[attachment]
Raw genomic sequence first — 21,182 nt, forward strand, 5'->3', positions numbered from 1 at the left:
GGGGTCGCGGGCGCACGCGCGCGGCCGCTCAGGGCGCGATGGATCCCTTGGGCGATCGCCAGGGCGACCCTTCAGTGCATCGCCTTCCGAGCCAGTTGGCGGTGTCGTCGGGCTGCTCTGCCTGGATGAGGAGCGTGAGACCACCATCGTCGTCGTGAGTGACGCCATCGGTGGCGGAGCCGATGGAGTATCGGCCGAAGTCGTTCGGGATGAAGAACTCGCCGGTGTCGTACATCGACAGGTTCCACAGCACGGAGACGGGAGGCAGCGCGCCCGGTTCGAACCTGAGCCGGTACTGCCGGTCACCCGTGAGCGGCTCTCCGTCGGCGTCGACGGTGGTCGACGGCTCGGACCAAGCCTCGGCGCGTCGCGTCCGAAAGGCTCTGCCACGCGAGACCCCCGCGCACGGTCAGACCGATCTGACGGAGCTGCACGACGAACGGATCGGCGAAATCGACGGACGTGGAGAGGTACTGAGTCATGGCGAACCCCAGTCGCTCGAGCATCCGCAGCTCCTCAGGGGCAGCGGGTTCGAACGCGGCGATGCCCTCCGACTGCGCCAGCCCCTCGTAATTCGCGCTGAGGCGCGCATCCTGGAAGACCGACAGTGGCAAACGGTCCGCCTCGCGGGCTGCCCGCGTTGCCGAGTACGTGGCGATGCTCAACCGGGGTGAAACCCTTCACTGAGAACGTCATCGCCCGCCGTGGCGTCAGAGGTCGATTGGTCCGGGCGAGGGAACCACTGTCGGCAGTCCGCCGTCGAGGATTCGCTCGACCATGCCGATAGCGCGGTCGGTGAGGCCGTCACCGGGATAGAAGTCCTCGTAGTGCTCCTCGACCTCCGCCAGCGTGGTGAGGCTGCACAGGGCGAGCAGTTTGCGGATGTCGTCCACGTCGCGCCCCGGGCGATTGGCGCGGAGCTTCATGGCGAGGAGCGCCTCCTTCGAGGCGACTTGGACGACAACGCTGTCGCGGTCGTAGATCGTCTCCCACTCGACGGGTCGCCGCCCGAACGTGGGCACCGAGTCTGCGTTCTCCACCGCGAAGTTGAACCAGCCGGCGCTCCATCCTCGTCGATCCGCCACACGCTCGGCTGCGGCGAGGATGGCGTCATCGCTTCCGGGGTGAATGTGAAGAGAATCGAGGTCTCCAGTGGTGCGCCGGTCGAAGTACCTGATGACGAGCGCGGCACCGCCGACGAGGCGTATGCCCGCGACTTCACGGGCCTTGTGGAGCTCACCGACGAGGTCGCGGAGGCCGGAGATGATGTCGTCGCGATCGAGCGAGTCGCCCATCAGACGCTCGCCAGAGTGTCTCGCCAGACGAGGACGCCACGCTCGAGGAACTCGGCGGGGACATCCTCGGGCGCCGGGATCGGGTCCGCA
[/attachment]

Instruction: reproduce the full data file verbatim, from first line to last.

Raw genomic sequence first — 21,182 nt, forward strand, 5'->3', positions numbered from 1 at the left:
GGGGTCGCGGGCGCACGCGCGCGGCCGCTCAGGGCGCGATGGATCCCTTGGGCGATCGCCAGGGCGACCCTTCAGTGCATCGCCTTCCGAGCCAGTTGGCGGTGTCGTCGGGCTGCTCTGCCTGGATGAGGAGCGTGAGACCACCATCGTCGTCGTGAGTGACGCCATCGGTGGCGGAGCCGATGGAGTATCGGCCGAAGTCGTTCGGGATGAAGAACTCGCCGGTGTCGTACATCGACAGGTTCCACAGCACGGAGACGGGAGGCAGCGCGCCCGGTTCGAACCTGAGCCGGTACTGCCGGTCACCCGTGAGCGGCTCTCCGTCGGCGTCGACGGTGGTCGACGGCTCGGACCAAGCCTCGGCGCGTCGCGTCCGAAAGGCTCTGCCACGCGAGACCCCCGCGCACGGTCAGACCGATCTGACGGAGCTGCACGACGAACGGATCGGCGAAATCGACGGACGTGGAGAGGTACTGAGTCATGGCGAACCCCAGTCGCTCGAGCATCCGCAGCTCCTCAGGGGCAGCGGGTTCGAACGCGGCGATGCCCTCCGACTGCGCCAGCCCCTCGTAATTCGCGCTGAGGCGCGCATCCTGGAAGACCGACAGTGGCAAACGGTCCGCCTCGCGGGCTGCCCGCGTTGCCGAGTACGTGGCGATGCTCAACCGGGGTGAAACCCTTCACTGAGAACGTCATCGCCCGCCGTGGCGTCAGAGGTCGATTGGTCCGGGCGAGGGAACCACTGTCGGCAGTCCGCCGTCGAGGATTCGCTCGACCATGCCGATAGCGCGGTCGGTGAGGCCGTCACCGGGATAGAAGTCCTCGTAGTGCTCCTCGACCTCCGCCAGCGTGGTGAGGCTGCACAGGGCGAGCAGTTTGCGGATGTCGTCCACGTCGCGCCCCGGGCGATTGGCGCGGAGCTTCATGGCGAGGAGCGCCTCCTTCGAGGCGACTTGGACGACAACGCTGTCGCGGTCGTAGATCGTCTCCCACTCGACGGGTCGCCGCCCGAACGTGGGCACCGAGTCTGCGTTCTCCACCGCGAAGTTGAACCAGCCGGCGCTCCATCCTCGTCGATCCGCCACACGCTCGGCTGCGGCGAGGATGGCGTCATCGCTTCCGGGGTGAATGTGAAGAGAATCGAGGTCTCCAGTGGTGCGCCGGTCGAAGTACCTGATGACGAGCGCGGCACCGCCGACGAGGCGTATGCCCGCGACTTCACGGGCCTTGTGGAGCTCACCGACGAGGTCGCGGAGGCCGGAGATGATGTCGTCGCGATCGAGCGAGTCGCCCATCAGACGCTCGCCAGAGTGTCTCGCCAGACGAGGACGCCACGCTCGAGGAACTCGGCGGGGACATCCTCGGGCGCCGGGATCGGGTCCGCA